January 12 - February 5, 2022
Opening Reception on Saturday, January 15th from 4-7PM
Art Essex Gallery
166 Main Street, Westport CT
Juried by NYC art critic and writer David Masello
In curating this Art Essex show, I spent a lot of time with people I don’t know and have never met. And yet, I know much about each of them from looking at just two or three of their artworks.
I learned immediately about their passions, their obsessions, fixations, their sense of what they find important in the world. I see what it is they continue to observe and convey to themselves and then to us, the viewers of their art. What a wonderful way to meet people. I like these people already.
Many artists, no matter what their chosen medium (or does the medium find the artist?), continue to explore the same topic repeatedly, sometimes indefinitely or until they have exhausted their inner call do so. They keep visiting their favorite subject because their curiosity is often insatiable, and with each encounter, they find something new. Maybe that’s one definition of being an artist: always discovering something new in the familiar.
In helping to configure this Art Essex landmark show at the George Billis Gallery, I was moved by the passions these artists have for very particular moments in life—the ripple of water in swimming pools, the way telephone wires stretch across the sky, the curl and break of ocean waves, the glow of neon lights in the dark, the profile of buildings in the cityscape. For me, having to choose to not include an artist in the show is akin to the idea of my rubbing paint into a wound, along with some salt, for every artist who submitted work for this show is a real artist, with talent and passion and originality. For a large palette of reasons, these 34 artists were selected for the way their works interact and make for an especially cohesive group show.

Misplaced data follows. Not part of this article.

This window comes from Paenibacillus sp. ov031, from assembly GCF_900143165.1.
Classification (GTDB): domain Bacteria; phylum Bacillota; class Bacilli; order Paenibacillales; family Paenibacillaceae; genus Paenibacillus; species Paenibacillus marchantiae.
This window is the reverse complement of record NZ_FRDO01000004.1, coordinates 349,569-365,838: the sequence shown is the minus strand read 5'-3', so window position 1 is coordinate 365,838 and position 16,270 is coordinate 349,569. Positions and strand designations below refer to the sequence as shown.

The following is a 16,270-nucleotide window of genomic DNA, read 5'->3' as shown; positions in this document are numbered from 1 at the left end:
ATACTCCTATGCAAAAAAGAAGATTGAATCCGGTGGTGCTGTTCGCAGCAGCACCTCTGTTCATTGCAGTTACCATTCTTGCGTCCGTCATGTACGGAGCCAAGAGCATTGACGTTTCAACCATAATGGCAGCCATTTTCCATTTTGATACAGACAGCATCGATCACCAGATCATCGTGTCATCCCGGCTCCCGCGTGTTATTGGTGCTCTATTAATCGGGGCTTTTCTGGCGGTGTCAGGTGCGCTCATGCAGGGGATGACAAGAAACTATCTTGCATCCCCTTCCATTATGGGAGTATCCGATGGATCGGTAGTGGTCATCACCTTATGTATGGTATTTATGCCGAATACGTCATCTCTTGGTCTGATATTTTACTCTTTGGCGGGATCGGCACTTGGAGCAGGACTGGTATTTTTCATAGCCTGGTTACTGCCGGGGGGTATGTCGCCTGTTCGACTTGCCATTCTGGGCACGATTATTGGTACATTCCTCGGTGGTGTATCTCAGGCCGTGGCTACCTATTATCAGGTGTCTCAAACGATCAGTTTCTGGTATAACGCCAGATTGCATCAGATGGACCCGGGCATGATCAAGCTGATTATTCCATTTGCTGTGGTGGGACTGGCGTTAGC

And something else I discovered while judging the works is that there were many overt references, both in the artworks and in the artists’ statements, about the life they, and we, have all led during the pandemic. It changed our lives and, thus, art as a whole. If we were able to, hopefully, put aside the attendant anxiety and illness that enveloped us, our time alone allowed for a closer observation and concentration. Many of these works were completed during the pandemic’s most isolating months, yet here is proof, again, that art prevails. In deprivation and enforced solitude, what results is beauty, passion, form. Many of these works are the response to the life lived during the pandemic.
Another revelation that strikes me every time I help assemble a show is that creative expression is, truly, infinite. Every single real artist has his or her own vision. That may seem impossible, but it’s the reality of art. Every act of creation is unique. Just as is every person. Let’s meet each other in this show, on the walls and in person.
Sally Giddings Smith
Lisa Parker Hyatt
Ann Parks McCray
Antonia Tyz Peeples